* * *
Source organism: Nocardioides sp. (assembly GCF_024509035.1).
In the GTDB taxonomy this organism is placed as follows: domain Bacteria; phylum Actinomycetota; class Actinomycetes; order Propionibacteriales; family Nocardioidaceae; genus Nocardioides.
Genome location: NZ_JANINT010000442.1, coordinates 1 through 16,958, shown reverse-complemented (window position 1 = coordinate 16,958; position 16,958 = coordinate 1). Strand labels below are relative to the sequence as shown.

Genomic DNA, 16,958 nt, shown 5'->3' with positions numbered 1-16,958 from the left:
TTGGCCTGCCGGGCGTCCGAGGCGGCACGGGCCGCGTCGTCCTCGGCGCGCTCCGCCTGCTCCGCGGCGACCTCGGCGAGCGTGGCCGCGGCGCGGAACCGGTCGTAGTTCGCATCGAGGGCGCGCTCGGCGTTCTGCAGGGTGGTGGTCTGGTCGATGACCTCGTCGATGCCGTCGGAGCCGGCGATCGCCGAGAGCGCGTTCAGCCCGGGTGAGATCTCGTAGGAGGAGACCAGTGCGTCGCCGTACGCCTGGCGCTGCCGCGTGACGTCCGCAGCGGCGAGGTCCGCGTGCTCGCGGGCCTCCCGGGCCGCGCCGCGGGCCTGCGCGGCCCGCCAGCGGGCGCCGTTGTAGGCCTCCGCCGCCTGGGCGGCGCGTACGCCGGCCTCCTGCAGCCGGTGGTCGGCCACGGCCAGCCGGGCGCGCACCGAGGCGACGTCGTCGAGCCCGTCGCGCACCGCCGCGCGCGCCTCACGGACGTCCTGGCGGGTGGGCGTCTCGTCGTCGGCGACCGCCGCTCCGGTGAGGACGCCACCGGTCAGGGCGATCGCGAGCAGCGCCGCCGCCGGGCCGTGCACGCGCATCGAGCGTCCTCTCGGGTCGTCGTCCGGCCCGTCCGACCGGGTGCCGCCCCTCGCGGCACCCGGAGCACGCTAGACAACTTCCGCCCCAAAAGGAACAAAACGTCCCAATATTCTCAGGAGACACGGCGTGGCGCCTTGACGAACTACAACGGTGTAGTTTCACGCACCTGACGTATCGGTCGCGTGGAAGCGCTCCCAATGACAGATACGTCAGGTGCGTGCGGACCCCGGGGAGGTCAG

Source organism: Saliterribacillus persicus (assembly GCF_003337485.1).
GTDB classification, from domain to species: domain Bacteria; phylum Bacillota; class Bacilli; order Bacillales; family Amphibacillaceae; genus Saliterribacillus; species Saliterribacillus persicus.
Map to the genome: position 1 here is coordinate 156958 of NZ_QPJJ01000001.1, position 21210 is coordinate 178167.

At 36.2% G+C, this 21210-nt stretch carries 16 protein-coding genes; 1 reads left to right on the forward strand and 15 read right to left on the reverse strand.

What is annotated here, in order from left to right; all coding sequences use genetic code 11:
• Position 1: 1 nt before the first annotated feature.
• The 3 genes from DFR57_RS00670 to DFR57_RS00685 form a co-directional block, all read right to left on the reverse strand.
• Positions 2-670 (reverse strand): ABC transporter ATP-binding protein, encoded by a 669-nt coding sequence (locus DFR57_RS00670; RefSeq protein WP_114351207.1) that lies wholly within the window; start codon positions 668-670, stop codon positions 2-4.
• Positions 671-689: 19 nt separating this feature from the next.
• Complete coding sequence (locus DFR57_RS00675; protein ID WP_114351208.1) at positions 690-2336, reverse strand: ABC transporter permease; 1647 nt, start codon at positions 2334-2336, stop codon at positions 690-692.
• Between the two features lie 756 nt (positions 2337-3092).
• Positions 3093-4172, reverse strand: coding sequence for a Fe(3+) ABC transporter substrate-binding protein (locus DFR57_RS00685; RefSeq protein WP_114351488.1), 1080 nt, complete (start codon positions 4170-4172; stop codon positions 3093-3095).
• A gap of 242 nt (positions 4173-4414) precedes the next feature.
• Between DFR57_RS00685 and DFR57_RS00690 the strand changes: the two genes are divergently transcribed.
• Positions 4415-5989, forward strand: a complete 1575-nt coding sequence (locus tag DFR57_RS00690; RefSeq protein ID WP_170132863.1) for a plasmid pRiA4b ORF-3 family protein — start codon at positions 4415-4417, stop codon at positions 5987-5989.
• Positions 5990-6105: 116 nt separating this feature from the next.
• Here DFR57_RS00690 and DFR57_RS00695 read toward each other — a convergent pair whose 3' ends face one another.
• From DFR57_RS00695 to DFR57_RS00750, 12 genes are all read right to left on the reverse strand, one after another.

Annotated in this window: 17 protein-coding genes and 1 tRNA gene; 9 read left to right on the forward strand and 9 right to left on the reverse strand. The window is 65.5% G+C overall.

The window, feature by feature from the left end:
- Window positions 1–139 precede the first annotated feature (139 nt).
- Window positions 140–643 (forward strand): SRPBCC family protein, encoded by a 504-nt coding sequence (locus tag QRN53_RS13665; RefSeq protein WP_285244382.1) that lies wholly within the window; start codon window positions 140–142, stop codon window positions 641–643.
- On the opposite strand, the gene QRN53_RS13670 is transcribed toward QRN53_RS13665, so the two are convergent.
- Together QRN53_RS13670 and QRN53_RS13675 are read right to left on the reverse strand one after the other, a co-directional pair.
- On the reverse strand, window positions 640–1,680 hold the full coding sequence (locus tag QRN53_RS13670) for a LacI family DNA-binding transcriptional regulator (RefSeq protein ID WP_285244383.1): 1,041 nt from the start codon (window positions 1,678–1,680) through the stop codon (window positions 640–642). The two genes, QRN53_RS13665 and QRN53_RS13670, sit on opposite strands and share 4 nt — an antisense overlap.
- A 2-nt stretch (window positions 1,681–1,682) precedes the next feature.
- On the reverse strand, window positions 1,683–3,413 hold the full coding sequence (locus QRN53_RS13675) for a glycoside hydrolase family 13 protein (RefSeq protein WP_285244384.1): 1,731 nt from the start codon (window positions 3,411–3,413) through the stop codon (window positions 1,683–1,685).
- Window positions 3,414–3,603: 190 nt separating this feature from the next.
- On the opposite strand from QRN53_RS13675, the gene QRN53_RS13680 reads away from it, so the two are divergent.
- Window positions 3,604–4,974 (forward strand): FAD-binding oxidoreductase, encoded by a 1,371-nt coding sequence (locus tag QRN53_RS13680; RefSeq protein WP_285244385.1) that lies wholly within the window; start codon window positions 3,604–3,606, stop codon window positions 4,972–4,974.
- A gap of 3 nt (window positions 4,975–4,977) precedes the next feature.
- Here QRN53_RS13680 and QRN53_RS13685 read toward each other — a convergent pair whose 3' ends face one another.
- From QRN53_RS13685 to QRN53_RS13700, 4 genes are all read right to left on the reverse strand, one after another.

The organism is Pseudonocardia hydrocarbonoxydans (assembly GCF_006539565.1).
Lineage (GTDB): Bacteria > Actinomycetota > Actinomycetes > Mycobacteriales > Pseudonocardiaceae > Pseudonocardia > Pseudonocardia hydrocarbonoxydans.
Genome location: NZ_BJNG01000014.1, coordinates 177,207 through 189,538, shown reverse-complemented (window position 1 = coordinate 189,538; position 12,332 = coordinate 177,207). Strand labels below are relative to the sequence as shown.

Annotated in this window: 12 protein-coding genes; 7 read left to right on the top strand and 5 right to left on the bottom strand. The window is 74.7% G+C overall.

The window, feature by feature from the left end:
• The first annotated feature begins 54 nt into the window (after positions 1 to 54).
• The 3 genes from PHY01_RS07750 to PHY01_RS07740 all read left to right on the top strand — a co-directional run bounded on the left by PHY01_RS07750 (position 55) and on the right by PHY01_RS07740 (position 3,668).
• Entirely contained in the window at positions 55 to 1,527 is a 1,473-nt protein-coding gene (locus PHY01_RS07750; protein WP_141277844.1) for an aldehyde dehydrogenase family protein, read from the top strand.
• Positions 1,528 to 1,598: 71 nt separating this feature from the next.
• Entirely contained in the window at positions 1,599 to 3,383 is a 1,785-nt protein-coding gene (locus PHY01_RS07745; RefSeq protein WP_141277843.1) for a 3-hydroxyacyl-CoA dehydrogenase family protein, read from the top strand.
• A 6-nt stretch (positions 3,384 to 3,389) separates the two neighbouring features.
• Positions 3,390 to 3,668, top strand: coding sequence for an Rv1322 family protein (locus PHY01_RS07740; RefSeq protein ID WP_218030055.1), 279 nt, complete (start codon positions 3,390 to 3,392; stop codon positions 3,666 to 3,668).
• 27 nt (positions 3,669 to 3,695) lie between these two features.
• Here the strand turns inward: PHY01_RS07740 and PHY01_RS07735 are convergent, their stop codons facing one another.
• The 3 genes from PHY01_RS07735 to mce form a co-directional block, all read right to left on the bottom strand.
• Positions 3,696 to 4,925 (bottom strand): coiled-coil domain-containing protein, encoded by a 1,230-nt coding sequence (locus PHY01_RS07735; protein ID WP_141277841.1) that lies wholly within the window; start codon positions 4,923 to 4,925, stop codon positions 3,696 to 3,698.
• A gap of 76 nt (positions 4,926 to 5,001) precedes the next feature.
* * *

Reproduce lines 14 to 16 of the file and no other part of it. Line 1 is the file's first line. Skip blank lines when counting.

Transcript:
• Positions 671-689: 19 nt separating this feature from the next.
• Complete coding sequence (locus DFR57_RS00675; protein ID WP_114351208.1) at positions 690-2336, reverse strand: ABC transporter permease; 1647 nt, start codon at positions 2334-2336, stop codon at positions 690-692.
• Between the two features lie 756 nt (positions 2337-3092).